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Acclamation of new Quebec premier underscores crisis in separatist movement

By Guy Leblanc, 30 March 2001

Bernard Landry was acclaimed president of the Parti Québécois at a meeting of its National Council March 9, thus paving the way for his subsequent swearing in as premier of Quebec, Canada's only majority French-speaking province. Landry succeeds Lucien Bouchard who held the posts of PQ leader and Quebec premier for five years.

Germany: Record abstentions in recent state elections

By Peter Schwarz, 30 March 2001

State elections in Baden-Wuerttemberg and Rhineland-Palatinate last weekend were regarded as an important test for the Bundestag (federal parliament) elections in 2002. Although no change of government in the state legislatures was forecast—in Baden-Wuerttemberg the Christian Democrats (CDU) are in coalition with the Free Democrats (FDP) and in Rhineland-Palatinate the Social Democrats (SPD) govern with the FDP—the two polls were expected to provide a clue to the balance of power at federal level. Accordingly, the various spokesmen at party headquarters in Berlin endeavoured to interpret the results of the elections in their own favour.

Indonesian president moves one step closer to impeachment

By Peter Symonds, 30 March 2001

In a formal reply to the Indonesian parliament on March 28, President Abdurrahman Wahid denied any involvement in two financial scandals and insisted that his parliamentary censure on February 1 was unconstitutional. The speech, which was read in the lower house (DPR) on Wahid's behalf by Justice Minister Baharrudin Lopa, has done little to appease the president's critics, who are expected to take the next step toward removing him from office by voting for a second censure on April 30.

Japanese insurance firm collapses and more could follow

By Joe Lopez, 30 March 2001

The collapse of the insurance firm Tokyo Mutual Life, Japan's 16th largest, is a further indication of the enormous crisis gripping the country's banks and financial institutions.

Kenya: School fire kills at least 59 students

By David Rowan, 30 March 2001

At 1.40am on March 26, fire swept through a dormitory of the Kyanguli Secondary School in Machakos, 30 miles (65 km) to the southeast of the Kenyan capital Nairobi, killing at least 59 male students between the ages of 15 and 19.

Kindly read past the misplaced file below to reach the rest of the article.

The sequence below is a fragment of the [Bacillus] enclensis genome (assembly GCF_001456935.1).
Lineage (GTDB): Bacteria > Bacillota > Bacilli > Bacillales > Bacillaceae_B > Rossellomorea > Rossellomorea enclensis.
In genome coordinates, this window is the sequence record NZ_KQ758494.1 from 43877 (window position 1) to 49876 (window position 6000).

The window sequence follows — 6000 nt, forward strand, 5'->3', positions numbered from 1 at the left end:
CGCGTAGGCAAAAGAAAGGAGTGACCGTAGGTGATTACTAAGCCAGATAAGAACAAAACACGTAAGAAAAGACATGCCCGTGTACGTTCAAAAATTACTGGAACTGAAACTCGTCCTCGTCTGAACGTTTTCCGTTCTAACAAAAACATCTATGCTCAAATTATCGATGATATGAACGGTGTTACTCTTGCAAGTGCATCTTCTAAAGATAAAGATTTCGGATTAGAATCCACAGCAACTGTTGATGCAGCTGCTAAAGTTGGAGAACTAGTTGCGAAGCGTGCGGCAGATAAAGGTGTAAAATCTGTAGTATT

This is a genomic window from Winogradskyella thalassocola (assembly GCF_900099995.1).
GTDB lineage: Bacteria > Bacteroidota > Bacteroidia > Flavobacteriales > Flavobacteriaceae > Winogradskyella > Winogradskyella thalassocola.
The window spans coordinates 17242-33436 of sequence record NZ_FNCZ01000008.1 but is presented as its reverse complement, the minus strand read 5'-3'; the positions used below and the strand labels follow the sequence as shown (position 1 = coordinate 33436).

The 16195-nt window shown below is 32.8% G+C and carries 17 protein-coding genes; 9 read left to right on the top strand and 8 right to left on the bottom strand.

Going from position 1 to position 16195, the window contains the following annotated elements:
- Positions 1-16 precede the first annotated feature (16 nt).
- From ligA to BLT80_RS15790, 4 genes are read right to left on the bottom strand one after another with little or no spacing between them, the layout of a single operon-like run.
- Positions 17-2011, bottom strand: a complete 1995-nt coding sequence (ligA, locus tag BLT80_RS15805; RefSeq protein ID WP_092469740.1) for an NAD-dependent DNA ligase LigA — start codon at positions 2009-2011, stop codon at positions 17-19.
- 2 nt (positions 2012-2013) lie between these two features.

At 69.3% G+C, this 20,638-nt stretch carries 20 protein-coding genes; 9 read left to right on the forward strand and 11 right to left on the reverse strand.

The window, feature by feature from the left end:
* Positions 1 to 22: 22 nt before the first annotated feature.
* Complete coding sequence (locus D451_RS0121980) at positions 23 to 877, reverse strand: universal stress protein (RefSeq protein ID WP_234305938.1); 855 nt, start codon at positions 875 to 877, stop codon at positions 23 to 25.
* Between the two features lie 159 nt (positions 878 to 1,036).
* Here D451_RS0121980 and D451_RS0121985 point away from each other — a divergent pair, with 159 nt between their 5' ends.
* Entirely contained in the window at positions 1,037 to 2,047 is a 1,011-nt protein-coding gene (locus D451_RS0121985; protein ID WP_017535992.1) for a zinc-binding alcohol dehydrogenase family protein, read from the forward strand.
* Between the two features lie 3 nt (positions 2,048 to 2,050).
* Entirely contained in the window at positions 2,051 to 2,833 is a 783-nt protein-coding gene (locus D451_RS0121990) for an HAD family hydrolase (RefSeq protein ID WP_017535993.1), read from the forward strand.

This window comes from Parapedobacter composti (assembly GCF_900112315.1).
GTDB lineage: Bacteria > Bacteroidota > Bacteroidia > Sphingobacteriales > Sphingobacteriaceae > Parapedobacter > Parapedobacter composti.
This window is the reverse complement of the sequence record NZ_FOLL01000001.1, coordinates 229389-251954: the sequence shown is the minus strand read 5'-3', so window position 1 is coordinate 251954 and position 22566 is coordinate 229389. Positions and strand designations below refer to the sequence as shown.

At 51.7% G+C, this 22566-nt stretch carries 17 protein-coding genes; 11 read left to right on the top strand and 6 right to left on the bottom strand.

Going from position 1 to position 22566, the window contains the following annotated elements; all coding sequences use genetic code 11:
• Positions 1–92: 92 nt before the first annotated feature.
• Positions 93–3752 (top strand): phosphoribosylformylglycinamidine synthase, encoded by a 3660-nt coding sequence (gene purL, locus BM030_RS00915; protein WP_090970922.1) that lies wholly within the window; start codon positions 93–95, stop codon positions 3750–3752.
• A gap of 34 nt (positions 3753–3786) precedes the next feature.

Ralph Nader's political olive branch to Bush

By Barry Grey, 30 March 2001

Earlier this month former Green Party presidential candidate Ralph Nader co-authored a column that appeared on the op-ed pages of the Wall Street Journal. Entitled “Ending Corporate Welfare as We Know It,” the article by Nader and Robert Weissman (editor of the Nader-backed Multinational Monitor magazine) presented a generally positive picture of the newly installed administration of Republican President George W. Bush.

California to hike electricity rates by 40 percent

By Gerardo Nebbia, 29 March 2001

By a 5-0 vote March 26, California's Public Utilities Commission (PUC) approved an electricity rate increase that will hike rates by as much as 42 percent for some Southern California Edison customers and 46 percent for certain customers of Pacific Gas & Electric Co. PUC officials calculate that the overall rate hike will average around 40 percent.

Letters on the Academy Awards

29 March 2001

I enjoyed your Academy Awards review—26/03/01. It's refreshing to see the awards in context with normal life. Bread is denied but the circuses are relentless.

New York: Forced labor program for tenants

By Fred Mazelis, 29 March 2001

Public housing residents in New York City are outraged over the requirement in recently enacted federal legislation that they be forced to perform eight hours of unpaid “community service” each month if they wish to remain in their apartments.

Reports reveal systematic abuse in Australia's refugee detention centres

By Jake Skeers, 29 March 2001

Three recent reports confirm that a systematic culture of abuse exists within Australia's refugee detention centres. While none of them question the Howard government's mandatory detention policy itself, they have added weight to a campaign being conducted by the media, community groups and churches to pressure the government into changing the image of the country's notorious immigration system.